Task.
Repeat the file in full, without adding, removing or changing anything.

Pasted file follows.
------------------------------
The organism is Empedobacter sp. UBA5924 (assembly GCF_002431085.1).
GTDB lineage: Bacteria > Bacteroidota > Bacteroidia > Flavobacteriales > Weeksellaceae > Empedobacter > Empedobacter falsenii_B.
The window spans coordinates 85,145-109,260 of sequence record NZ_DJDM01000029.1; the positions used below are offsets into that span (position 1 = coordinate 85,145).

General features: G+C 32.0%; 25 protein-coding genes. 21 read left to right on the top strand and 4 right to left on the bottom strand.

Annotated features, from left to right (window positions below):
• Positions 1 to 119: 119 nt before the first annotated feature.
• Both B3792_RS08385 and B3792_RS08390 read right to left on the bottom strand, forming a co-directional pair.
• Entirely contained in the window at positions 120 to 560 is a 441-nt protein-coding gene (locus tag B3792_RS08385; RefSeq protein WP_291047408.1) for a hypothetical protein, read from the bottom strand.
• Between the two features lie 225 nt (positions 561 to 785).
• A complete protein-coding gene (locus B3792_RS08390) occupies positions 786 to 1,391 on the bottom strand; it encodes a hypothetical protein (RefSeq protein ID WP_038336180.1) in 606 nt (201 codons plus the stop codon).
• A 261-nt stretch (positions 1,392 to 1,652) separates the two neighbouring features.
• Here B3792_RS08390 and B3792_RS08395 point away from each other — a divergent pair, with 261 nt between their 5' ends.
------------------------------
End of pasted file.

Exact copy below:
The organism is Empedobacter sp. UBA5924 (assembly GCF_002431085.1).
GTDB lineage: Bacteria > Bacteroidota > Bacteroidia > Flavobacteriales > Weeksellaceae > Empedobacter > Empedobacter falsenii_B.
The window spans coordinates 85,145-109,260 of sequence record NZ_DJDM01000029.1; the positions used below are offsets into that span (position 1 = coordinate 85,145).

General features: G+C 32.0%; 25 protein-coding genes. 21 read left to right on the top strand and 4 right to left on the bottom strand.

Annotated features, from left to right (window positions below):
• Positions 1 to 119: 119 nt before the first annotated feature.
• Both B3792_RS08385 and B3792_RS08390 read right to left on the bottom strand, forming a co-directional pair.
• Entirely contained in the window at positions 120 to 560 is a 441-nt protein-coding gene (locus tag B3792_RS08385; RefSeq protein WP_291047408.1) for a hypothetical protein, read from the bottom strand.
• Between the two features lie 225 nt (positions 561 to 785).
• A complete protein-coding gene (locus B3792_RS08390) occupies positions 786 to 1,391 on the bottom strand; it encodes a hypothetical protein (RefSeq protein ID WP_038336180.1) in 606 nt (201 codons plus the stop codon).
• A 261-nt stretch (positions 1,392 to 1,652) separates the two neighbouring features.
• Here B3792_RS08390 and B3792_RS08395 point away from each other — a divergent pair, with 261 nt between their 5' ends.